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March 11, 2021

Distinguishing between prohibited, mandatory, and non-mandatory subjects of collective bargaining within the meaning of the Taylor Law

The Union of Automotive Technicians, Local 563, [Union] filed an improper practice charge with the Port Authority Relations Panel [Panel] alleging that  the Authority had revised its Security Identification Display Area [SIDA] clearance application form without negotiating changes in the form with the Union.

The earlier form required disclosure of "disqualifying offenses enumerated in 49 CFR 1542.209(d)". The new application form, however, required applicants to disclose "all offenses, other than certain traffic offenses, of which they had ever been convicted, or found not guilty by reason of insanity."

The Panel dismissed the Union's charge, holding that the requirements to disclose additional convictions were not terms and conditions of employment and thus not mandatory subject of collective bargaining within the meaning of Article 14 of the Civil Service Law, the so-called Taylor Law. The Union then filed a CPLR Article 78 petition in Supreme Court appealing the Panel's ruling. Supreme Court transferred the matter to the Appellate Division.*

Sustaining the Panel's determination, the Appellate Division indicated that it viewed the revised application form as:

1. An exercise of Port Authority's managerial prerogative to determine job qualifications, and amounted to "policy decisions relating to the primary mission of the public employer;" and

2. Section III(D) of Port Authority's Labor Relations Instruction excludes "the mission and management responsibilities of the Authority, including its ... staffing [and] operating ...  policies" from mandatory negotiation.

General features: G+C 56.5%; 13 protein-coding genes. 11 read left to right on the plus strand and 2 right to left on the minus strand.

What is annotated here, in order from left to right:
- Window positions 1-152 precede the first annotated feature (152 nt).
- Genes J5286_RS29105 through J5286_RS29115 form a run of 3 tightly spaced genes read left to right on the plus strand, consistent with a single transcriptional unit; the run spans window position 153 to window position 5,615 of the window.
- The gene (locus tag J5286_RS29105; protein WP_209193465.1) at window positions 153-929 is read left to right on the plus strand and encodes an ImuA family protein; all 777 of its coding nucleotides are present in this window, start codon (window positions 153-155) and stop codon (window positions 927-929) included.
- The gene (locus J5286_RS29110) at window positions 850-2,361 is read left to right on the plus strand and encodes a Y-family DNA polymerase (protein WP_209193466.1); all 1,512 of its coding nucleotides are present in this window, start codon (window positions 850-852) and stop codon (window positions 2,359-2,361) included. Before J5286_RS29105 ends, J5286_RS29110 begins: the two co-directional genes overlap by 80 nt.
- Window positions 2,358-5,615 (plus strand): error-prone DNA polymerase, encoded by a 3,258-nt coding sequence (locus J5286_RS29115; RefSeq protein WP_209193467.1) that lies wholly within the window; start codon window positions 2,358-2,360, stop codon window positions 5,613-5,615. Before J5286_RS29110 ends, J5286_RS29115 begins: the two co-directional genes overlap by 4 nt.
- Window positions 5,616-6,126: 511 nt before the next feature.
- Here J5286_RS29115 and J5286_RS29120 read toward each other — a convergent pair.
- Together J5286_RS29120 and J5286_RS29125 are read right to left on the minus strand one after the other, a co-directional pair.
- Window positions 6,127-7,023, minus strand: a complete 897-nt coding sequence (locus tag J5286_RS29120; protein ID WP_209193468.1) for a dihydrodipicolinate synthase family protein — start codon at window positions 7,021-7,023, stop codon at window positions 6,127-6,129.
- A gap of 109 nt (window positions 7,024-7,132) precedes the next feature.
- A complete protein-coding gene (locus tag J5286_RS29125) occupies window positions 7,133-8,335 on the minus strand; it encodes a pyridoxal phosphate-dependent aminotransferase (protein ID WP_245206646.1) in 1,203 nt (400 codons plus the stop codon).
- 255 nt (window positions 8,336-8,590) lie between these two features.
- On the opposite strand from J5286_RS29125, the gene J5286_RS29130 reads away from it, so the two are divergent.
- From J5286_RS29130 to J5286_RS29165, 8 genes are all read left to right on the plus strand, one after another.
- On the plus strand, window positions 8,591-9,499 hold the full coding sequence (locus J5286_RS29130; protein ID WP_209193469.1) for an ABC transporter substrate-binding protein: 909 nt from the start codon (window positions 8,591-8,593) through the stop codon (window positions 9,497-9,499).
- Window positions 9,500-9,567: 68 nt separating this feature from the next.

Other court decisions addressing areas excluded from mandatory negotiations within the meaning of the Taylor Law include City of Plattsburgh v Local 788, 108 AD2d 1045 and Szumigala v Hicksville Union Free School District, 148 AD2d 621.

Plattsburg involved the diminishing or impairing employee seniority for the purposes of layoff upon the abolishment of positions. The collective bargaining agreement between Plattsburgh and the Union provided if there were to be demotions in connection with a layoff; the "date of hire" was to be used to determine an employee's seniority. The City laid off Employee A rather than another worker, Employee B. While A, had been employed by the City for a longer period than B, B had received his permanent appointment before A was permanently appointed. Plattsburgh won an order prohibiting arbitration of the issue. The Court said that §80 of the Civil Service Law "reflects a legislative imperative" granted employees that the City was powerless to bargain away.

In Szumigala, the Appellate Division, citing Cheektowaga v Nyquest, 38 NY2d 137, held that a seniority clause in a Taylor Law agreement violated §2510 of the Education Law when it permitted seniority in different tenure areas to be combined for the purposes of determining seniority with the District for the purposes of layoff.

In Matter of Buffalo Police Benevolent Assn. [City of Buffalo], 4 NY3d 660, the court addressed a prohibited negotiating demand. Here the high court ruled that "[p]ublic policy requires that police departments retain the authority given them by Civil Service Law §61(1) to select one of three candidates for such promotions, thus barring an appointing authority from agreeing, in the course of collective bargaining, to limit its discretion in selecting a candidate for promotion by requiring the appointing authority to follow the so-called "rule of the list."

In contrast, Matter of Professional, Clerical, Tech. Empls. Assn. (Buffalo Bd. of Educ.), 90 NY2d 364, is an example of a non-mandatory negotiating demand with respect to negotiating the rule of the list. Here the Court of Appeals held that a public employer could, without violating public policy, agree to forgo its statutory authority to choose from among any of three candidates for promotion to clerical and secretarial positions. Here the use of the "rule of the list" was held not to offend pubic policy insofar as appointments of candidates to clerical or secretarial positions were concerned.

* Addressing a procedural issue, the Appellate Division said the Article 78 proceeding should not have been transferred to it as the petition did not raise an issue of substantial evidence but, "as a matter of judicial economy," it elected to retain jurisdiction "to dispose of all issues raised" in the Union's Article 78 petition.

Click HERE to access the text of the Port Authority decision.


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